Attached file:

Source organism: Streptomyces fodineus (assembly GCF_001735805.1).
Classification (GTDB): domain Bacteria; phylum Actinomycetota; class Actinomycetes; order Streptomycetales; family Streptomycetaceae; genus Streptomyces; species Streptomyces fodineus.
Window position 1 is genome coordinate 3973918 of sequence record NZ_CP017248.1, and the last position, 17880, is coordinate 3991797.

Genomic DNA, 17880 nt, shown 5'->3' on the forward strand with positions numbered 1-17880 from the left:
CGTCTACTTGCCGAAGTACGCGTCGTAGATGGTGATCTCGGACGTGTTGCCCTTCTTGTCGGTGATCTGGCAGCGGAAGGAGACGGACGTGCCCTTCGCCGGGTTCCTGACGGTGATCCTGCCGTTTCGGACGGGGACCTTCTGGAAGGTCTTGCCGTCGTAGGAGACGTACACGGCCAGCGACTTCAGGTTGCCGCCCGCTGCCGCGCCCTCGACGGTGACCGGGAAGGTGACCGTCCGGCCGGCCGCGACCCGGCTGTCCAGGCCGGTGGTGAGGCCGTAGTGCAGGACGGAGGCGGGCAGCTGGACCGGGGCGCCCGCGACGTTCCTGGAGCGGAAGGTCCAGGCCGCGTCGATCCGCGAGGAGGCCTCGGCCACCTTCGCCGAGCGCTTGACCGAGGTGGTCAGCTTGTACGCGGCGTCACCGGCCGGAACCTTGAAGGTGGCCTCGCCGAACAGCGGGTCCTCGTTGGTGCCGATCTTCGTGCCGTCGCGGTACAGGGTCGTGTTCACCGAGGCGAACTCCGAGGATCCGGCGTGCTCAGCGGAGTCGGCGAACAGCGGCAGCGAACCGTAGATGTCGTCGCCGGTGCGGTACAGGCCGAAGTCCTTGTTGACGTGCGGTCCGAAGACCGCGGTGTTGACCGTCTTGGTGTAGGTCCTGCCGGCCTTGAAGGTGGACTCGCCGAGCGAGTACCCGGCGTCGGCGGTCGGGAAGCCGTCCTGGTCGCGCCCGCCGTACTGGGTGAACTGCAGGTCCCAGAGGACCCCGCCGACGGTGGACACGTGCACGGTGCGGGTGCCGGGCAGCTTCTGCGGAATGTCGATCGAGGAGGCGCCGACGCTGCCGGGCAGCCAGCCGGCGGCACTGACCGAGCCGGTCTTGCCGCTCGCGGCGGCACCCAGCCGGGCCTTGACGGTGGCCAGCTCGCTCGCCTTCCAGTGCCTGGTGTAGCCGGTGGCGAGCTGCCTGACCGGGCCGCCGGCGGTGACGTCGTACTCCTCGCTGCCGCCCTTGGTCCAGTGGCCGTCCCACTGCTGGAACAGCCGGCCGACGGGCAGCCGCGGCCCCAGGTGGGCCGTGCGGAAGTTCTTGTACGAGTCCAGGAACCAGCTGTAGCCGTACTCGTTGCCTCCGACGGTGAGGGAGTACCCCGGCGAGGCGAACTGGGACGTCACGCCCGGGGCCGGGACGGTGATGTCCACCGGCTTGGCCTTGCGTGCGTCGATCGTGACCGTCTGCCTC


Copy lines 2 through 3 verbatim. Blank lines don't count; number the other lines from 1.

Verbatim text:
Classification (GTDB): domain Bacteria; phylum Actinomycetota; class Actinomycetes; order Streptomycetales; family Streptomycetaceae; genus Streptomyces; species Streptomyces fodineus.
Window position 1 is genome coordinate 3973918 of sequence record NZ_CP017248.1, and the last position, 17880, is coordinate 3991797.